Wednesday, December 31, 2014

Model of suffering

Or maybe not "suffering", per se. That's a weird word for me, especially as I get more used to being okay with higher and higher level problems. But there's this tension that isn't exactly pleasant, even if you're comfortable with having it. And the magnitude of that tension is what I'm interested in here - separately from how you choose to relate to it.

Tuesday, November 4, 2014

Confidence is overrated

Everyone seems to be pushing confidence. In the world of hypnosis and in life in general. It gets people so focused on projecting that they know what they're doing that they try to delude themselves into believing it. "fake it until you make it". That can actually be helpful in some cases, but in other cases it either doesn't work or worse. I've even seen it go as far as posting on the hypnosis forums about how amazing you are in misplaced hopes that it would give you the confidence to succeed - though I somewhat doubt the kid ever even tried. There's definitely something important there, but "confidence" misses the mark.

Saturday, October 25, 2014

You crazy

For real. You are. We all are. It's a human thing.

I don't mean in the "involuntarily committed"/"diagnosable with mental illness" sense, of course. Not only is that a binary classification where the territory is not, but it sneaks in connotations about the problem being all about "bad genes" and/or "chemical imbalances". Not to say that genes/chemicals are irrelevant, but that's not the lens which is all that helpful when you're stuck with your genes and drugs are such crude tools.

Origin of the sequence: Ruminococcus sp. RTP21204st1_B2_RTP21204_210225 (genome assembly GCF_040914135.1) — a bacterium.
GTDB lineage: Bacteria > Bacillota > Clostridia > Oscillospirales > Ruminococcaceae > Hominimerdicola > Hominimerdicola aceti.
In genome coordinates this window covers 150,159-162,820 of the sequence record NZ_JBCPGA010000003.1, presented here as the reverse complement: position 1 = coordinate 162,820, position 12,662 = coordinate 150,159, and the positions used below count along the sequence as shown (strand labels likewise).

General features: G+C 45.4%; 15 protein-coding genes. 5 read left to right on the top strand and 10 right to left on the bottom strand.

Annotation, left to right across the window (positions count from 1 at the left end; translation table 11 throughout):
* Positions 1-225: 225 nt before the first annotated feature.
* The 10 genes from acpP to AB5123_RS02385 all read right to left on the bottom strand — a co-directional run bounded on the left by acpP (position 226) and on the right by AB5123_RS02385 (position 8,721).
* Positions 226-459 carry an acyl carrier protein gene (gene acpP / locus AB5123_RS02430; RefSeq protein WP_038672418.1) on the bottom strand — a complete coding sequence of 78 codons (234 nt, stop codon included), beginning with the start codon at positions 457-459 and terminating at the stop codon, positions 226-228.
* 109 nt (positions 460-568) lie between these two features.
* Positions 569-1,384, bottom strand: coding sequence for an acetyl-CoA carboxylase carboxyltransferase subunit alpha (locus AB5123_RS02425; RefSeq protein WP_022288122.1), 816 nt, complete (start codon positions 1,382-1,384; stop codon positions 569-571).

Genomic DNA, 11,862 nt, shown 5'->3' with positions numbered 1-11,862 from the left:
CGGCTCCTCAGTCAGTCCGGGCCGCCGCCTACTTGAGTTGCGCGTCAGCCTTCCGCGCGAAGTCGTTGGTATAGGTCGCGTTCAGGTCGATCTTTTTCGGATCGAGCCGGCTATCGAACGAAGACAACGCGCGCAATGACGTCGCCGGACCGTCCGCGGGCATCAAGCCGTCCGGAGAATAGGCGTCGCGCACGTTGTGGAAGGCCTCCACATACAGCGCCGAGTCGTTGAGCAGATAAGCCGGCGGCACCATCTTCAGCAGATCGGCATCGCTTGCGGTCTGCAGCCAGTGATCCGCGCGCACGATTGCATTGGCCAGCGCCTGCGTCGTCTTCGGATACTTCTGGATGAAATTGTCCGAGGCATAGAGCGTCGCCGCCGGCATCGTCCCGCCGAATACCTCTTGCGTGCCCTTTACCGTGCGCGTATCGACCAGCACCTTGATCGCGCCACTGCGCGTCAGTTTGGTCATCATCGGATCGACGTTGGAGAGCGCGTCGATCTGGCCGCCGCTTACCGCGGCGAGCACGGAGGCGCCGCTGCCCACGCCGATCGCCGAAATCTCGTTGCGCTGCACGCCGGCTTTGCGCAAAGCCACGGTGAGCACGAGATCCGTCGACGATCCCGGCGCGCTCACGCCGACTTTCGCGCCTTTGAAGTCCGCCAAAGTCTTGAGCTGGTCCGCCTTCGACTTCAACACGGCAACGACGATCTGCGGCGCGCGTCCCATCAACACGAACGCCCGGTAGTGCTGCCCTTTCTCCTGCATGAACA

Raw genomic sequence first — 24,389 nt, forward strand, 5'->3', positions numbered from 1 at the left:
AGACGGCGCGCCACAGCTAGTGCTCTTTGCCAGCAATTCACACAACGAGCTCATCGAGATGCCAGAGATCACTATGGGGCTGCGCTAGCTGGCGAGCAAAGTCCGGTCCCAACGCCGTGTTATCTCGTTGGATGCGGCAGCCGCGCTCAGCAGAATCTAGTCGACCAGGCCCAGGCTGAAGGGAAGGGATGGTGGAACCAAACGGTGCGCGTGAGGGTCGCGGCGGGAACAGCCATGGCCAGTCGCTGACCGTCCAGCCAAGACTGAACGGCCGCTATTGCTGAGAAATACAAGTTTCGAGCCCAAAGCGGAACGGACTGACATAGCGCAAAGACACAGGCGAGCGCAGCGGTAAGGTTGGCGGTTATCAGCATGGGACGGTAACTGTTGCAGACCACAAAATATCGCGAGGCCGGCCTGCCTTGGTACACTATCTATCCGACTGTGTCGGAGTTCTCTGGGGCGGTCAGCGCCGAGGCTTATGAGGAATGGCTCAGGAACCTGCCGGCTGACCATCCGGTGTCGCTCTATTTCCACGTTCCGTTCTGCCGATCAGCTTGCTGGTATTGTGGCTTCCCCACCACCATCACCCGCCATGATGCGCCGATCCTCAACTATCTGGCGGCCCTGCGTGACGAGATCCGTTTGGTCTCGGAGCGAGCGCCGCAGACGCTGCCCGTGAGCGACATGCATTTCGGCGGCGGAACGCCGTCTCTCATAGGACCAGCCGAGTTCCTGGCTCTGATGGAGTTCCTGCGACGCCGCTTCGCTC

Friday, September 26, 2014

Solved on some level

When I'm working on some psychological problem, there's a sense of when it's "solved". I talk about "inner conflicts" a lot, but "completely devoid of inner conflicts" and even "completely devoid of inter conflicts with respect to this subject" is often too high a bar. The sense of "my work here is done" comes before that.

Friday, September 19, 2014

Understanding the need for control

There's a kind of person that hypnotists label as "analytical" who tend to be more difficult to hypnotize. "Analytical" people tend to see the alternative being a "ignore reason and listen to your feelings" kind of person. The thing is, this "analytical" thing is also a failure mode.

Thursday, September 11, 2014

When to bury your head in the sand

One of the things that used to irk me a lot (and still sometimes does) is when people metaphorically stick their head in the sand and avoid mere awareness of stuff that is important. I think it irks a lot of us "aspiring rationalists" - that ostriching thing is just about completely antithetical to the core tenets of rationality.
And yet, it feels so darn compelling to so many people. Every decision you disagree with, yours or others, is a Chesterton's fence. One of my huge heuristics lately is that you don't plow over Chesterton's fences when you don't understand their function well enough to pass the ideological turing test. Partly because it's hard to do, partly because it would actually be unwise to do. It really is important to empathize before giving advice.